??? Well this is quite a general statement. Yes they do use pipetters and not only in chem bio field, but in all fields of biology. This is the nature of the field. They do use pipetters as they do use polyacrylamide gels on daily basis.

    They do use LC/MS all the time and not NMR. And the reason is plain simple – when you make kinase inhibitor you react amine with chloropyrimidines. LCMS of the reaction mixture allows you to monitor reaction progress providing you with HPLC chromatogram and mass spec. This takes only 10 min…fair enough. And you can predict most of the time what kind of structure your product will have. They use NMR only for proteins.

    They do not run 1,5 – assymmetric aldol reaction where you have to run NOESY for your macrolide in order to confirm the configuration of the stereogenic center.

  • Rof5 says:

    Wow! It’s another nice paper from SNU this month on the blog.
    First one is Amphidinolide E by Prof Eun Lee.

  • dockingman says:

    Hey, I was wondering if this Corey olefination is actually a well-established reaction… It seems to me that this people called it “Corey olefination” but it should actually be “the reaction performed by Corey and others” or something like that… I can’t find many other references to a “Corey olefination” (e.g., a Google search almost only yields this blog post!), and to me it looks mostly like a Peterson olefination on an imine in order to yield an alpha,beta-insaturated carbonyl on workup… Any hints on it?

  • [...] Another medium-ring ether synthesis, but using completely different methodology to last months excellent synthesis by Kim. But Steve Clark (now at “WestChem“, having moved from Nottingham) should know these species pretty well, having worked with Andy Holmes… Anyway, this is a great read, so on with the synthesis (no retro; you’ll see why…). [...]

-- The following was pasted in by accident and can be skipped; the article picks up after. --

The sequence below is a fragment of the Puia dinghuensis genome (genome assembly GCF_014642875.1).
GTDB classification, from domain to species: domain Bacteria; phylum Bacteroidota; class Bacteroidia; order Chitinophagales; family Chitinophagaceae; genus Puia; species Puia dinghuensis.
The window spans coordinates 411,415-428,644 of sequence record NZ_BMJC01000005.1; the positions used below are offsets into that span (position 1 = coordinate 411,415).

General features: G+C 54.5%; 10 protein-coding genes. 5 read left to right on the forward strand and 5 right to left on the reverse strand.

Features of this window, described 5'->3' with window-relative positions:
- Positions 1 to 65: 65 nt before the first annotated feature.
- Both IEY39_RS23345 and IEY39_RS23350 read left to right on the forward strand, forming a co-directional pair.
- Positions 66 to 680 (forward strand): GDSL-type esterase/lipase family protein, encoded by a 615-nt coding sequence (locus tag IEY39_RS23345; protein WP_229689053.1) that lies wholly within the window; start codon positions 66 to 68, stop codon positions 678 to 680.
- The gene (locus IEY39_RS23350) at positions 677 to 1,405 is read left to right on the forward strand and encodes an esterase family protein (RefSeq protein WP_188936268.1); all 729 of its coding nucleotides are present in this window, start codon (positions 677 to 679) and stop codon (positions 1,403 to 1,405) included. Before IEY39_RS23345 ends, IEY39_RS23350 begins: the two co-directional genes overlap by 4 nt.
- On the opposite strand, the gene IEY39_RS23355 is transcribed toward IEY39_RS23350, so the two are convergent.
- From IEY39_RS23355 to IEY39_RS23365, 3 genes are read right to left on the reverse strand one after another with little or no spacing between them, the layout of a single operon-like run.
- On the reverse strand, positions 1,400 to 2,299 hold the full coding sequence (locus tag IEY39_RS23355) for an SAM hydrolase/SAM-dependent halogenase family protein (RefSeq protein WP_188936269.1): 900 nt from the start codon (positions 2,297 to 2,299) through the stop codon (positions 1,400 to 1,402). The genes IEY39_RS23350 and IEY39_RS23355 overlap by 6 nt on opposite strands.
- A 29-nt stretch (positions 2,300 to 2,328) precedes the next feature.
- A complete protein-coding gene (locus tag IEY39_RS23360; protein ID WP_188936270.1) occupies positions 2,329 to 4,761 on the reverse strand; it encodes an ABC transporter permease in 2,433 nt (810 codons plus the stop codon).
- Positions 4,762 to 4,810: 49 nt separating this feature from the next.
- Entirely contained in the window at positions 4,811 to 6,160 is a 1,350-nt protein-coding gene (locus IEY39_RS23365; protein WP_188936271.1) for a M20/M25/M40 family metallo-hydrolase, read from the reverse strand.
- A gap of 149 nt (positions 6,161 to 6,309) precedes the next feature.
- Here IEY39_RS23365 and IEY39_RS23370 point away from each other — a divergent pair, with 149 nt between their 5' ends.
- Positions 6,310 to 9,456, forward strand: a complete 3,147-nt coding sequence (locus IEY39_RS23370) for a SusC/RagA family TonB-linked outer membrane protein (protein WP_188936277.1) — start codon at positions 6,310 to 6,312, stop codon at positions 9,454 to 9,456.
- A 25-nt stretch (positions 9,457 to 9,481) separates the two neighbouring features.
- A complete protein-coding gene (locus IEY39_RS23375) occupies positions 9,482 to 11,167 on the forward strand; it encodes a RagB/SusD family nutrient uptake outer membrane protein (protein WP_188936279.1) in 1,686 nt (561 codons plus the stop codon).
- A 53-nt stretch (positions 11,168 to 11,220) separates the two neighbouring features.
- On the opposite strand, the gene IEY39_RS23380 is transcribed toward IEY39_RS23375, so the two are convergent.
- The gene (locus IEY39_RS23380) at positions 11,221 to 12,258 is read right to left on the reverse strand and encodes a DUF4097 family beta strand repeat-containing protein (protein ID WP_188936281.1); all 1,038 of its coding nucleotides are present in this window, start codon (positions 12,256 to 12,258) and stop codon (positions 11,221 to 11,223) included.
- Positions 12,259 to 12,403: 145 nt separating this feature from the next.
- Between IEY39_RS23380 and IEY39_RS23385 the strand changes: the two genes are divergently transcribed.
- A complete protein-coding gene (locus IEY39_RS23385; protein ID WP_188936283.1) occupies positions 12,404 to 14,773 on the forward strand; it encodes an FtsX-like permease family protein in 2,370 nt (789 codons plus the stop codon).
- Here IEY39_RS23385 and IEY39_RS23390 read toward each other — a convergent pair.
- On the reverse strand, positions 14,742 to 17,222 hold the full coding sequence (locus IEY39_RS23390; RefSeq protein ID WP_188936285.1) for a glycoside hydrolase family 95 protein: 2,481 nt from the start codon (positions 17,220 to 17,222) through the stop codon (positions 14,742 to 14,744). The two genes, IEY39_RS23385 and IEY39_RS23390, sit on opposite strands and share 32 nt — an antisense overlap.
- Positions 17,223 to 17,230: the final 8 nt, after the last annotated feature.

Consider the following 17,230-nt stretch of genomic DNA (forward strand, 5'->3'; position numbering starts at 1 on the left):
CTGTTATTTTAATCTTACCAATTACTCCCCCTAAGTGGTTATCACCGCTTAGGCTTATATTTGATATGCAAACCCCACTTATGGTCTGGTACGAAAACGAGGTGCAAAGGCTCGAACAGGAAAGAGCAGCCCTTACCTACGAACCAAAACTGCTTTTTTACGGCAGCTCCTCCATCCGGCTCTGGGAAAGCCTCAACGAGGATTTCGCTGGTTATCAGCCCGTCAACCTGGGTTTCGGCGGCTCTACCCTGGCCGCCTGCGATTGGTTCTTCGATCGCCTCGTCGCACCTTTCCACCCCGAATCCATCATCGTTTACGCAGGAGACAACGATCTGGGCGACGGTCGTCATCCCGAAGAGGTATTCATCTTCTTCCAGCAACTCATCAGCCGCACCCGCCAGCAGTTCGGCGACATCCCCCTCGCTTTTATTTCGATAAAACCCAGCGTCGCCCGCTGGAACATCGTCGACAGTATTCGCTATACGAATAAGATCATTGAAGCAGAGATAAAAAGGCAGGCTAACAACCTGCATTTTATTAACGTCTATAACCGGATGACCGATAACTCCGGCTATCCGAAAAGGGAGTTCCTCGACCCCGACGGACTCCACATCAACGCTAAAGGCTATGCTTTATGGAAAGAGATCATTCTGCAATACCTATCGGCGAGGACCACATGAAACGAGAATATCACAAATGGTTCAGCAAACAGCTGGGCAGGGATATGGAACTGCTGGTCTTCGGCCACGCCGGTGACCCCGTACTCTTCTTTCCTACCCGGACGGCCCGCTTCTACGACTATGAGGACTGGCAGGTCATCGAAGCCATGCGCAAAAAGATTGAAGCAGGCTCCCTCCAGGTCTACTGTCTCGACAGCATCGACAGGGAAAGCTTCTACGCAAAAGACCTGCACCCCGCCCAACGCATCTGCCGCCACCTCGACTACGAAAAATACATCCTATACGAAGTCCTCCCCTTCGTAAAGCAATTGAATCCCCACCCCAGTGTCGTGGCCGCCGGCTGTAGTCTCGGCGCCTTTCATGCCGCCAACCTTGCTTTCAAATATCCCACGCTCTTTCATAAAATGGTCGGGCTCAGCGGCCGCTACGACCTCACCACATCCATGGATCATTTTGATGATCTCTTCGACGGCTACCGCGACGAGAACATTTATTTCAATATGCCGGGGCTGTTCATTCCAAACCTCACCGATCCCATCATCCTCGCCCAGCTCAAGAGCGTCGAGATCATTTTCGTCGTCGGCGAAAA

• [...] Continuing their fascination with natural products derived from the Laurencia family (not an uncommon fascination!), Deukjoon Kim’s group (the same team that brought you this post) has completed two more related structures, each with that eight-member ring, often found in the family. They base most of the work on an advanced intermediate, created in their synthesis of Laurencin (seven steps, 35% yield), containing that eight-membered ether ring, set for functionalisation. [...]

  • watch says:

    poopy goes in the potty pottatttooss

  • [...] final intermediates are starting to look fairly similar to those encountered by Kim; looking back at that paper, Kim was able to do a rather tasty oxo-mercuration to form both the [...]